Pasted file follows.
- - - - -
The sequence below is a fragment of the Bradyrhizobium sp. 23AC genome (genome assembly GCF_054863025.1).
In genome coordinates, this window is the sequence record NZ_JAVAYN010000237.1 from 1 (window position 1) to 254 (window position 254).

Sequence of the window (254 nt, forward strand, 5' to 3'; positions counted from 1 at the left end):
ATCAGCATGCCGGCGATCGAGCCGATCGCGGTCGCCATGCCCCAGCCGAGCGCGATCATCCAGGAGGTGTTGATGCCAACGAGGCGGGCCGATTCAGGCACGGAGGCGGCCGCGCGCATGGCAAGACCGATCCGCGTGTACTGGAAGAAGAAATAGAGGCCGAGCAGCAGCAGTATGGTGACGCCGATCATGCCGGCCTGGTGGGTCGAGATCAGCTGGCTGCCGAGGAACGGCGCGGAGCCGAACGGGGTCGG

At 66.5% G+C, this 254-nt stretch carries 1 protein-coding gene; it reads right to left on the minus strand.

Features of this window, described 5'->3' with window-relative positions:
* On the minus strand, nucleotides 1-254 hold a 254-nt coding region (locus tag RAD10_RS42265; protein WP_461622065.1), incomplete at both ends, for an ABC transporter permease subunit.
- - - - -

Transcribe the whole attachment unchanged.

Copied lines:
The sequence below is a fragment of the Bradyrhizobium sp. 23AC genome (genome assembly GCF_054863025.1).
In genome coordinates, this window is the sequence record NZ_JAVAYN010000237.1 from 1 (window position 1) to 254 (window position 254).

Sequence of the window (254 nt, forward strand, 5' to 3'; positions counted from 1 at the left end):
ATCAGCATGCCGGCGATCGAGCCGATCGCGGTCGCCATGCCCCAGCCGAGCGCGATCATCCAGGAGGTGTTGATGCCAACGAGGCGGGCCGATTCAGGCACGGAGGCGGCCGCGCGCATGGCAAGACCGATCCGCGTGTACTGGAAGAAGAAATAGAGGCCGAGCAGCAGCAGTATGGTGACGCCGATCATGCCGGCCTGGTGGGTCGAGATCAGCTGGCTGCCGAGGAACGGCGCGGAGCCGAACGGGGTCGG

At 66.5% G+C, this 254-nt stretch carries 1 protein-coding gene; it reads right to left on the minus strand.

Features of this window, described 5'->3' with window-relative positions:
* On the minus strand, nucleotides 1-254 hold a 254-nt coding region (locus tag RAD10_RS42265; protein WP_461622065.1), incomplete at both ends, for an ABC transporter permease subunit.